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Gailes v. United States

United States District Court, C.D. Illinois, Springfield Division

June 19, 2018

TERRENCE GAILES, Petitioner,
v.
UNITED STATES OF AMERICA, Defendant.

          OPINION

          RICHARD MILLS, UNITED STATES DISTRICT JUDGE:

         Pending is the Motion of Petitioner Terrence Gailes under 28 U.S.C. § 2255 to Vacate, Set Aside or Correct his Sentence.

         Pending as well is the Petitioner's Supplemental Motion for the same relief.

         After entering a plea of guilty to possession with the intent to distribute 5 or more grams of cocaine base (“crack”), in violation of 21 U.S.C. §§ 841(a)(1) and 841(b)(1)(B), Gailes was sentenced by this Court on August 26, 2011 to 209 months imprisonment. See United States vs. Terrence Devell Gailes, Case Number 10-30044. At sentencing, the Court determined that the Petitioner was a career offender based on two prior felony controlled substance offenses, including Distribution of a Mixture or Substance Containing Cocaine Base “Crack, ” Central District of Illinois Case Number 92-30052; and Unlawful Cannabis Trafficking, Sangamon County, Illinois, Circuit Court, Case Number 01-CF-000660. The Petitioner did not file a notice of appeal.

         Upon reviewing the motion and supplement, the Court concludes that Petitioner's habeas motion is untimely and must be dismissed.

         The Petitioner contends he is entitled to habeas relief because he says the United States Supreme Court, in Johnson v. United States, 135 S.Ct. 2551 (2015), ruled that being in possession of a firearm is not a violent crime. He claims that this Court used his 2011 conviction of being a felon in possession of a firearm in determining that Petitioner qualified as a career offender.

         The Petitioner is wrong on two counts.

         First: In Johnson, the Court held that “imposing an increased sentence under the residual clause of the Armed Career Criminal Act violates the Constitution's guarantee of due process.” 135 S.Ct. at 2563. Because the Petitioner was not sentenced under the residual clause of the Armed Career Criminal Act, Johnson is inapposite. Therefore, although Johnson announced a new substantive rule which applies retroactively on collateral review, see Price v. United States, 795 F.3d 731, 734 (7th Cir. 2015), the Petitioner is not eligible for relief pursuant to Johnson.

         Second: As it earlier stated, the Court did not use the Petitioner's 2011 firearm conviction in determining he qualified as a career offender. The Petitioner did plead guilty to aggravated unlawful use of a weapon by a felon, Sangamon County Illinois, Circuit Court, No. 08-CF-130, and was sentenced in 2011 to twelve years in the custody of the Illinois Department of Corrections, followed by four years of mandatory supervised release. However, the Petitioner's career offender status was based on the aforementioned felony controlled substance offenses. It was not based on the residual clause of the career offender guideline. Even if he were sentenced pursuant to the residual clause of U.S.S.G. § 4B1.2(a)(1), the Petitioner would be entitled to no relief because the guidelines are not subject to due process vagueness challenges. See Beckles v. United States, 137 S.Ct. 886, 897 (2017).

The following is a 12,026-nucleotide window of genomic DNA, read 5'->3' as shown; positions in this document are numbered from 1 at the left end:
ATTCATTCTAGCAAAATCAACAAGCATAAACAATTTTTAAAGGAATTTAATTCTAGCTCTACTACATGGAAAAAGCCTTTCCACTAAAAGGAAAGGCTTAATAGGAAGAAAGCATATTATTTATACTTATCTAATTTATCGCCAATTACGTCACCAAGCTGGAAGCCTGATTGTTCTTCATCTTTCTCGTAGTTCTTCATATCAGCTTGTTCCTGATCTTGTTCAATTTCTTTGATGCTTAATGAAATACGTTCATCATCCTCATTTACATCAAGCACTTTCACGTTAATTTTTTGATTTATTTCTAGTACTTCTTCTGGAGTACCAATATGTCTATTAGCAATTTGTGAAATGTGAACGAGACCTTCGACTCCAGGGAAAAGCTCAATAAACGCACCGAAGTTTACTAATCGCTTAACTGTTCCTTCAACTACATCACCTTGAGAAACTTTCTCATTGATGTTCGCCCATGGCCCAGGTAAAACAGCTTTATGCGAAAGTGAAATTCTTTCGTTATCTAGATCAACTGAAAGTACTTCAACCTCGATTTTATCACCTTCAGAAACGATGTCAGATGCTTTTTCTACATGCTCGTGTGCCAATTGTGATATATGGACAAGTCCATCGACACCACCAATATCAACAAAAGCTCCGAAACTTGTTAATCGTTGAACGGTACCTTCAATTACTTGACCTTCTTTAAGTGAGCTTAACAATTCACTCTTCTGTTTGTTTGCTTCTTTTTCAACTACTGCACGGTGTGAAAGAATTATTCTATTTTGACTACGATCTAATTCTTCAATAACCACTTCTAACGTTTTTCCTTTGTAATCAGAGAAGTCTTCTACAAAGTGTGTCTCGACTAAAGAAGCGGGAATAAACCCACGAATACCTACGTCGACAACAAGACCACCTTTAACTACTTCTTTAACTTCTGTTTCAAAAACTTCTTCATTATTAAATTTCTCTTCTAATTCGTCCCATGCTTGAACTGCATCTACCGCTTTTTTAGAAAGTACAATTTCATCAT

Because the Petitioner does not qualify for relief pursuant to Johnson, he did not have one year from that decision on June 26, 2015 in which to file his habeas motion. A motion for post-conviction relief under § 2255 is subject to a one-year period of limitation that generally runs from “the date on which the judgment of conviction becomes final.” See 28 U.S.C. §2255(f)(1). Because he did not file a notice of appeal, the Petitioner's conviction became final in September of 2011. He filed this habeas motion on May 5, 2016. Accordingly, the motion is untimely and must be dismissed.[1]

         It is plain from the motion and the record that Petitioner is entitled to no relief under Johnson and his habeas motion is untimely. Because the Petitioner was sentenced as a career offender based on two prior controlled substance offenses, the issue of whether the Petitioner is entitled to relief under Johnson is not one that reasonable jurists might debate. Accordingly, the Court declines to grant a certificate of appealability pursuant to 28 U.S.C. § 2253(c)(2).

         Ergo, the Petitioner's Motion to Vacate, Set Aside or Correct his Sentence pursuant to 28 U.S.C. § 2255 [d/e 1] is DENIED.

         Petitioner's Supplemental Motion to Vacate, Set Aside or Correct his Sentence pursuant to 28 U.S.C. § 2255 [d/e 3] is also DENIED.

         Pursuant to Rule 11(a) of the Rules Governing Section 2255 Cases, the Court declines to ...


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